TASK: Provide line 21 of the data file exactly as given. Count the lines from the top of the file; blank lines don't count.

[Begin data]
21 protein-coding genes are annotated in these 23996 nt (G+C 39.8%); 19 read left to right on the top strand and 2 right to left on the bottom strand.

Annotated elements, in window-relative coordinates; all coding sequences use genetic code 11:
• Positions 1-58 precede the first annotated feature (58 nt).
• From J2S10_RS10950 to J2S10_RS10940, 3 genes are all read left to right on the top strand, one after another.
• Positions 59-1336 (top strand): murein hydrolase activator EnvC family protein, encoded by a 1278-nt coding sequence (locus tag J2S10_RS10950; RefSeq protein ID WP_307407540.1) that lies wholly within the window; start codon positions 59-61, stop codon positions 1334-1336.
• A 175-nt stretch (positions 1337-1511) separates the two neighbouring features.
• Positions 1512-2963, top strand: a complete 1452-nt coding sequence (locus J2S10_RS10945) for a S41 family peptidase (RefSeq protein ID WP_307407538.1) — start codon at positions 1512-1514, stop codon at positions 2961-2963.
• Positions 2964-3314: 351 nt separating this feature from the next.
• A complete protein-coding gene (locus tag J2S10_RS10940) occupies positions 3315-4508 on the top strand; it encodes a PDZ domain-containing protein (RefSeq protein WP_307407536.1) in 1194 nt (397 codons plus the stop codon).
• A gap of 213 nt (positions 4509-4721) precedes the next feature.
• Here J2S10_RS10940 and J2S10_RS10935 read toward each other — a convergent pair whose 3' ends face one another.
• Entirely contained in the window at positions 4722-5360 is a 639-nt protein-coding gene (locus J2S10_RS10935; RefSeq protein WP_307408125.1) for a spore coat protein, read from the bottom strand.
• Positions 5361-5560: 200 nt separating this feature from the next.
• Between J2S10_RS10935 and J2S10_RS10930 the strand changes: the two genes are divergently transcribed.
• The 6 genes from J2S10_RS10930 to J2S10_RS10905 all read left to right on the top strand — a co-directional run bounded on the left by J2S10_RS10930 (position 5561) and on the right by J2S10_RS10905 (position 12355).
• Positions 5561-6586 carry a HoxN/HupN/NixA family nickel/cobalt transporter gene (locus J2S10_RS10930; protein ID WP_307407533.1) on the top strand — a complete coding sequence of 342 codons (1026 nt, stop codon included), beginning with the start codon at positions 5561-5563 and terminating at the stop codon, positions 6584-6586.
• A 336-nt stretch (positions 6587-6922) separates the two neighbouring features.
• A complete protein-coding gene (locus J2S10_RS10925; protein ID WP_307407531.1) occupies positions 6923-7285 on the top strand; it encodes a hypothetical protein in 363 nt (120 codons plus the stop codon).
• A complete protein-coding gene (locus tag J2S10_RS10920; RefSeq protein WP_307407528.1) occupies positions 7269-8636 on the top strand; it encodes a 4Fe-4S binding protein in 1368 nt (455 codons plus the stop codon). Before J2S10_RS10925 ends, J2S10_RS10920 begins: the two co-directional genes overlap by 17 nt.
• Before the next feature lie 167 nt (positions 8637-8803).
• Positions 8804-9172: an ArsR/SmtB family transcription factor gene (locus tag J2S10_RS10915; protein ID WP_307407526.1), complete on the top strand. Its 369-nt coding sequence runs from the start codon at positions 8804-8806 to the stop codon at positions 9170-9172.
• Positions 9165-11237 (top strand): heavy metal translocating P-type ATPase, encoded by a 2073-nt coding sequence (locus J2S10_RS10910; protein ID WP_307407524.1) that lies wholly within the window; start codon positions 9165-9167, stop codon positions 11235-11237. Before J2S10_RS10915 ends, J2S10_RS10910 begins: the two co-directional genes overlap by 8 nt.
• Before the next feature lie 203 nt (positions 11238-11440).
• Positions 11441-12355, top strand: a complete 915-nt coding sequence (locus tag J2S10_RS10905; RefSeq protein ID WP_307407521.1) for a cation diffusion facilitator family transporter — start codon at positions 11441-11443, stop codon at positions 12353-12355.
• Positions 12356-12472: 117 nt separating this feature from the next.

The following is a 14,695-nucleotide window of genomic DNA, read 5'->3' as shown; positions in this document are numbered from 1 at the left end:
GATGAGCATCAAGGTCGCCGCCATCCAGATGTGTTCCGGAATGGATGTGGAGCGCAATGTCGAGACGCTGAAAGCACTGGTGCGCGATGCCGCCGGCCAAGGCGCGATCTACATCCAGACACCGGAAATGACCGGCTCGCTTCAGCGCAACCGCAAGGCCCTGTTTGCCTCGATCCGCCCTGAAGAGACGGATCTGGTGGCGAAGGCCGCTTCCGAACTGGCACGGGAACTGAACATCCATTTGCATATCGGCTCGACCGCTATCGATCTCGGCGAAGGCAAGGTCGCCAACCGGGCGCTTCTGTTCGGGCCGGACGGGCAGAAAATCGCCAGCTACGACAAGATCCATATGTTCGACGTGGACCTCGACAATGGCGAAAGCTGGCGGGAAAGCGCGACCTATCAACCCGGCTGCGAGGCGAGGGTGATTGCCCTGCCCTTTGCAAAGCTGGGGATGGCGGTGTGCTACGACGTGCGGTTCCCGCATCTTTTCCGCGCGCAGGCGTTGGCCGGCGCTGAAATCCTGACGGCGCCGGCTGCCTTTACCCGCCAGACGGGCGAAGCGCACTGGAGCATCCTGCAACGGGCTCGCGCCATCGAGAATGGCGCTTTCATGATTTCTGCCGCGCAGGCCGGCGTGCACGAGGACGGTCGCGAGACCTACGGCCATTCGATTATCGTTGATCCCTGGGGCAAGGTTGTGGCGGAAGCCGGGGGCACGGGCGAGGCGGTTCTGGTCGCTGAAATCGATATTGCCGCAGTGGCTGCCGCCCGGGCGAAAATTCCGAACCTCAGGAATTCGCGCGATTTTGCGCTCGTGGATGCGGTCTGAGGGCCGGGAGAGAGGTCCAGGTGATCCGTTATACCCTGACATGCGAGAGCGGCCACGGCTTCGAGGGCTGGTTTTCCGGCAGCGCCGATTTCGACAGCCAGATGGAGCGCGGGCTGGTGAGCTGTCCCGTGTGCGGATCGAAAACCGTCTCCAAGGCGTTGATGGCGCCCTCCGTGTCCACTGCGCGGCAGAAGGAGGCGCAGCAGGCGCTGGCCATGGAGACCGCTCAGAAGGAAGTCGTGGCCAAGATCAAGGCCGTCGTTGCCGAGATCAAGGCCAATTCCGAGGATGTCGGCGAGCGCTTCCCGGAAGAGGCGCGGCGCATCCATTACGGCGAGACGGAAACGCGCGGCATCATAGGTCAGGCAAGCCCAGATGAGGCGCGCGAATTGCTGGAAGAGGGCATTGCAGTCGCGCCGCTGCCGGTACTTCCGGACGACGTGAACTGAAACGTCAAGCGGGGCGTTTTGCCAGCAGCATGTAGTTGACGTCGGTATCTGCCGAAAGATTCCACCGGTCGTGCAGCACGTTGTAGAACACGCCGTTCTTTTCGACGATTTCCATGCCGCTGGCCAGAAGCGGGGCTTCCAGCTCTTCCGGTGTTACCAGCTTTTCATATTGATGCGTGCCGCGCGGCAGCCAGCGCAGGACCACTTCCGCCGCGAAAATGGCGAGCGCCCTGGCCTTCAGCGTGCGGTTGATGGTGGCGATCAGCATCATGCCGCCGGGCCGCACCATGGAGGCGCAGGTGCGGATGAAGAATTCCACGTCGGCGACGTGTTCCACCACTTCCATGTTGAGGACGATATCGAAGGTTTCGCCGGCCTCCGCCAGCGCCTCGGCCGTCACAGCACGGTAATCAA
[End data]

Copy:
• Positions 8804-9172: an ArsR/SmtB family transcription factor gene (locus tag J2S10_RS10915; protein ID WP_307407526.1), complete on the top strand. Its 369-nt coding sequence runs from the start codon at positions 8804-8806 to the stop codon at positions 9170-9172.